The Classical Live performance That Modified Their Lives

The Classical Concert That Changed Their Lives

Carrie Sun and Christopher Cerrone met in Manhattan on April 20, 2018 after a classical music concert at St. Peter’s Church. She had just quit her job with a hedge fund and was about to leave New York. Your movers arrived in 21 days.

Still, they had drinks after the concert and he asked for their number. Then he invited her to a performance of the opera Invisible Cities at the Brooklyn Academy of Music.

Ms. Sun, 35, who received a degree in math and finance from MIT, accepted his invitation, knowing she would enroll in an MFA creative writing program at Hollins University in Roanoke, Va.

Mr. Cerrone, 36, a graduate of the Yale School of Music where he received masters and doctoral degrees, is now a professional composer. And this opera was his. He was a 2014 Pulitzer finalist in the Music for Composition category.

“I didn’t think a screening was an appropriate date since we barely had time to talk, but he asked me to go to the Brooklyn Botanic Garden on a second date,” Ms. Sun said.

She questioned him two days later. “We had three appointments in a week,” she said.

After the third date, the two saw each other every day. They discussed a wide range of topics including: literature, music, economic inequality and “The Sopranos”. They also talked about his father, who emigrated from Italy in the 1940s, and their parents, who studied English in China and then immigrated to the United States – their father in 1988, she and mother in 1990.

“Chris and I discovered that we had voted on Tinder last year, but neither of us had texted each other,” she said. “He looked me up on Facebook and decided not to contact me because I worked in finance.”

Mr. Cerrone had terrible online dating experiences. Ms. Sun’s profile was very minimalist. The only thing that impressed him was a mutual friend who listed them. “With that minuscule detail, I searched Facebook and found Carrie was in finance, which was enough to write her off,” said Cerrone. “Still I called her. When I spoke to her, I realized that she was an extremely interesting and thoughtful person. She asked me to reconsider some of my longstanding prejudices. “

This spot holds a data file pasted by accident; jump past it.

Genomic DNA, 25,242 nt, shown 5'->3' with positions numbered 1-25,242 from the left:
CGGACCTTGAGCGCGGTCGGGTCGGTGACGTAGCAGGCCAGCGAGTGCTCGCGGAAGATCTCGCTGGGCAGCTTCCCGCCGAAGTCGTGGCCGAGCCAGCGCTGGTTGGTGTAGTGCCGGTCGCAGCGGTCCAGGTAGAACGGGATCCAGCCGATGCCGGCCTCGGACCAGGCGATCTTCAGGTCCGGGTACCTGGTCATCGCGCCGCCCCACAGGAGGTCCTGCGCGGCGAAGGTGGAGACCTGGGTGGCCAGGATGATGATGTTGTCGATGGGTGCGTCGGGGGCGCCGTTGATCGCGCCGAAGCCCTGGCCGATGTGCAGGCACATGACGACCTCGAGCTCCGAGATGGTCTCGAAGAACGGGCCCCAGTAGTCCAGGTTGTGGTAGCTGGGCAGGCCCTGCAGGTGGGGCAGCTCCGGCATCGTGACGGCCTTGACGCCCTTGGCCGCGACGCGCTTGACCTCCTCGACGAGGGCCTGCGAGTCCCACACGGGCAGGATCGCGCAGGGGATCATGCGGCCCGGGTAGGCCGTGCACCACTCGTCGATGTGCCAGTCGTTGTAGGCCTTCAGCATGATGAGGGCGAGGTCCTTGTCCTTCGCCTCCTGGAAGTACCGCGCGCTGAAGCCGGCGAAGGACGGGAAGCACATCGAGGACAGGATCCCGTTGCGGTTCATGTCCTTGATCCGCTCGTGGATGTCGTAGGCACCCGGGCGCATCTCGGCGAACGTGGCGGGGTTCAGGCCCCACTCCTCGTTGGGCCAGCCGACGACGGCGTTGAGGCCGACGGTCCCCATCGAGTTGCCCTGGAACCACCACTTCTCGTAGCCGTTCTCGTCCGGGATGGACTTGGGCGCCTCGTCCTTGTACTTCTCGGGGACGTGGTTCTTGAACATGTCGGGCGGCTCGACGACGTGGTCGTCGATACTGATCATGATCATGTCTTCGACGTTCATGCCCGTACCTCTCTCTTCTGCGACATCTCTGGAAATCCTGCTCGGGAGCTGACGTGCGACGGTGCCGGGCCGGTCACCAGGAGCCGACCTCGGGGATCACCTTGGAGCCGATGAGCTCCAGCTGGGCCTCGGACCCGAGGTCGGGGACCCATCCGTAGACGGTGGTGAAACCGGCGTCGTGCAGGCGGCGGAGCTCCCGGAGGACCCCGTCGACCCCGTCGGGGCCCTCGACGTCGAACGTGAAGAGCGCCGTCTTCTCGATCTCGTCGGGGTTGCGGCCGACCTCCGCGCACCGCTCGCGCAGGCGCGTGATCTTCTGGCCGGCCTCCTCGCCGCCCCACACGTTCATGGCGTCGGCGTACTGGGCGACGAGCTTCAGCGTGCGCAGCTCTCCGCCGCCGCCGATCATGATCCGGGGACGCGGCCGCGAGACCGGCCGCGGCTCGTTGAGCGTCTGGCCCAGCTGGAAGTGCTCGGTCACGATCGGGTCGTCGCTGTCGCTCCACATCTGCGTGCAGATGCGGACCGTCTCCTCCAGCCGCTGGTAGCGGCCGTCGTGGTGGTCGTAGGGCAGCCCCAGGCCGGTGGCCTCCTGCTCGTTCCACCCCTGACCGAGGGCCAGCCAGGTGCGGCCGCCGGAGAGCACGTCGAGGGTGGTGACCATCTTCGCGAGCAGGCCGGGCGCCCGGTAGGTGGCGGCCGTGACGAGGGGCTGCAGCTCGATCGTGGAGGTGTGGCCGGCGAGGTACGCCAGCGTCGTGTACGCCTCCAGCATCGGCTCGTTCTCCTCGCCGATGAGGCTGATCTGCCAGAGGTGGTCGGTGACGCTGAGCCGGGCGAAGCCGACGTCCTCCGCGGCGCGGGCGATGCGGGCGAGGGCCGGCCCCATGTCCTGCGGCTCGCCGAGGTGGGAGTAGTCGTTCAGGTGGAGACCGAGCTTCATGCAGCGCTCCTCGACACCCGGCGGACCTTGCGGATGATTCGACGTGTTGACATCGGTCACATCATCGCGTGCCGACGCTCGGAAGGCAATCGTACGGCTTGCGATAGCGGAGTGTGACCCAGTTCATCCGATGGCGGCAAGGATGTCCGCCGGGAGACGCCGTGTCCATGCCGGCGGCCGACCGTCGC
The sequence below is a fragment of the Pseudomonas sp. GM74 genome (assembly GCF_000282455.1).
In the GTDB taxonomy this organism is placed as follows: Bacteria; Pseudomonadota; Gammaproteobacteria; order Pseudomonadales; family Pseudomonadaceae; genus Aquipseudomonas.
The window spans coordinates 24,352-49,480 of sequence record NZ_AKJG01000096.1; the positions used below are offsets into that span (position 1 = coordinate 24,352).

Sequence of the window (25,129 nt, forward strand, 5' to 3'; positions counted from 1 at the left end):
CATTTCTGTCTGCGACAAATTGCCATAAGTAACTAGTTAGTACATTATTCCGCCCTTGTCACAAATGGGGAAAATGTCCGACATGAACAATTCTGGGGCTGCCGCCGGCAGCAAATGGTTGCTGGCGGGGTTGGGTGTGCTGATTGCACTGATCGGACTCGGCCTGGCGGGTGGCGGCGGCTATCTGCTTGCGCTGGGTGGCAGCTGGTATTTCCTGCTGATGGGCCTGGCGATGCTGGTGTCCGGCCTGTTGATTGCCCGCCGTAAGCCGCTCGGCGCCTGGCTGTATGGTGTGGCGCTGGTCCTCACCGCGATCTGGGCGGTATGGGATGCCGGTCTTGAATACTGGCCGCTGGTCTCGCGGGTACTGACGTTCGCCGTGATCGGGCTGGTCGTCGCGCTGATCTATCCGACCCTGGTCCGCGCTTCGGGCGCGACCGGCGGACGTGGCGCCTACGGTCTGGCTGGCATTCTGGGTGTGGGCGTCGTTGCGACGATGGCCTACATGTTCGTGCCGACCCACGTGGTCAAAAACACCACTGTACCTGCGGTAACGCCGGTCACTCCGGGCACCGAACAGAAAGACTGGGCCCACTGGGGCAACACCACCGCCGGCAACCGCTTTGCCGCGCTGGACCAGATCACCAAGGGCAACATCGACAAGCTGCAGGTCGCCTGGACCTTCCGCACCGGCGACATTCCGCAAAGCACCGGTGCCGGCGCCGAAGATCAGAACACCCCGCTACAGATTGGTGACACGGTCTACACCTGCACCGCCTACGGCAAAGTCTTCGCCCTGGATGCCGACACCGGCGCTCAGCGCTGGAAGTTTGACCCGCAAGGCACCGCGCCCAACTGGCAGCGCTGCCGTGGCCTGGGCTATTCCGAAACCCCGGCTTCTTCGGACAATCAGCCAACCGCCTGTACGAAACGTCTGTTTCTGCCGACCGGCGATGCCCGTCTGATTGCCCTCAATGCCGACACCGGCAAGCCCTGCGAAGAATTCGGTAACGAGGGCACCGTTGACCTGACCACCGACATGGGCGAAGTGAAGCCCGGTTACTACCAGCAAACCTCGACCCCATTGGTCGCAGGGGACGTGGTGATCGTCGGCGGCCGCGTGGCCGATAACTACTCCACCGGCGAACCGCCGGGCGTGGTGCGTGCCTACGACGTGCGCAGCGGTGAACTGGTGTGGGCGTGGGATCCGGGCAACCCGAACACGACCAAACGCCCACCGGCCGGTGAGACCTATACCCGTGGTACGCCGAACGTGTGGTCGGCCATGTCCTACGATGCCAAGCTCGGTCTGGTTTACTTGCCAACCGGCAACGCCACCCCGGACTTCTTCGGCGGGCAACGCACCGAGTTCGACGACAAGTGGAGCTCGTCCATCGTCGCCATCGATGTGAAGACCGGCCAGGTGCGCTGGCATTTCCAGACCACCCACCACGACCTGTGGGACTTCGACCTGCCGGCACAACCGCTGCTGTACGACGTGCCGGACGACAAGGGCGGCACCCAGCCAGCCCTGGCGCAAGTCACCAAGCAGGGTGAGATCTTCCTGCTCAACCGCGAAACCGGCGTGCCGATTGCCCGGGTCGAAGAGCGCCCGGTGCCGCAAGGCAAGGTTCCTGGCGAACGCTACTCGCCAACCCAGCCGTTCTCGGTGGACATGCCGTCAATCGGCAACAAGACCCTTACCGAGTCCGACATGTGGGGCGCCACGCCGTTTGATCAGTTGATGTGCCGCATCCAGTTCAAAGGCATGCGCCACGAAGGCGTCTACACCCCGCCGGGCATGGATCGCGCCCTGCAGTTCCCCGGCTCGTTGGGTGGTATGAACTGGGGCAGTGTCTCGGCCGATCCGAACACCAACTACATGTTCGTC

Five days before moving to Virginia, Mr. Cerrone told Ms. Sun that he really liked her, but at the age of 34, he didn’t want to sign up for a two-year long-distance romance. “Neither do I,” said Ms. Sun. She had an offer from the New School for an MFA in creative writing which she declined but called and discovered that the offer and scholarship were still available. “I called Chris. It was decided. I remain.”

Two weeks later, Mr. Cerrone met her parents at a premiere of a violin concerto with the Detroit Symphony Orchestra. The night before the concert, he told Ms. Sun that he loved her. A month later she moved to his home in Brooklyn.

They were engaged to be engaged on August 30, 2019 after a trip to the Bronx Zoo and then Little Italy on Arthur Avenue, Bronx. “I took Carrie to nearby Ciccarone Park, where I sat her on a bench and suggested,” said Mr. Cerrone. “This was the perfect place. It was nice to see old and young families from different backgrounds gather together. “

The couple were married on December 2 in the Concert Grove area of ​​Prospect Park, Brooklyn. Jennifer Milich, a minister for the Universal Brotherhood Movement, served before her parents, Qiao Cui and Wenqiu Sun of Dexter, Michigan, and the parents of Mr. Cerrone, Barbara Cerrone and Bernard Cerrone of Blue Point, NY, along with some close friends.

“Carrie is the most extraordinary person I have ever met,” said Mr. Cerrone. “Not only is she smart and interesting and nice, but she jumped first and changed her life to be with me. I just want to support her in her work as a writer. “Ms. Sun is currently working on a paper.

“We want to be able to discuss books, films and music in the smallest of spaces for the rest of our lives,” said Cerrone.